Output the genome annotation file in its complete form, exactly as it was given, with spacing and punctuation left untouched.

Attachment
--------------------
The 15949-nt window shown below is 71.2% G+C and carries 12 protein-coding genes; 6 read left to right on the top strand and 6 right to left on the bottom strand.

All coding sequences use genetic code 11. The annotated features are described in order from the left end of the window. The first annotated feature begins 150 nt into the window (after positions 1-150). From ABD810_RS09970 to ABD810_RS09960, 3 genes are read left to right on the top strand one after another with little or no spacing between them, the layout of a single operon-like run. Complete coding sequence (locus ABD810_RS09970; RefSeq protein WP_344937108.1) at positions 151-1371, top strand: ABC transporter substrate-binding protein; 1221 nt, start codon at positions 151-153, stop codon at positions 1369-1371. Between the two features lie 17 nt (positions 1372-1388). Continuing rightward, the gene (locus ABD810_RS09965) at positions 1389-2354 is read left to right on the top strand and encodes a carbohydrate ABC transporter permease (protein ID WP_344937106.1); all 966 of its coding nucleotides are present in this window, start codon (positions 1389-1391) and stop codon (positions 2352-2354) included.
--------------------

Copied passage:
The 15949-nt window shown below is 71.2% G+C and carries 12 protein-coding genes; 6 read left to right on the top strand and 6 right to left on the bottom strand.

All coding sequences use genetic code 11. The annotated features are described in order from the left end of the window. The first annotated feature begins 150 nt into the window (after positions 1-150). From ABD810_RS09970 to ABD810_RS09960, 3 genes are read left to right on the top strand one after another with little or no spacing between them, the layout of a single operon-like run. Complete coding sequence (locus ABD810_RS09970; RefSeq protein WP_344937108.1) at positions 151-1371, top strand: ABC transporter substrate-binding protein; 1221 nt, start codon at positions 151-153, stop codon at positions 1369-1371. Between the two features lie 17 nt (positions 1372-1388). Continuing rightward, the gene (locus ABD810_RS09965) at positions 1389-2354 is read left to right on the top strand and encodes a carbohydrate ABC transporter permease (protein ID WP_344937106.1); all 966 of its coding nucleotides are present in this window, start codon (positions 1389-1391) and stop codon (positions 2352-2354) included.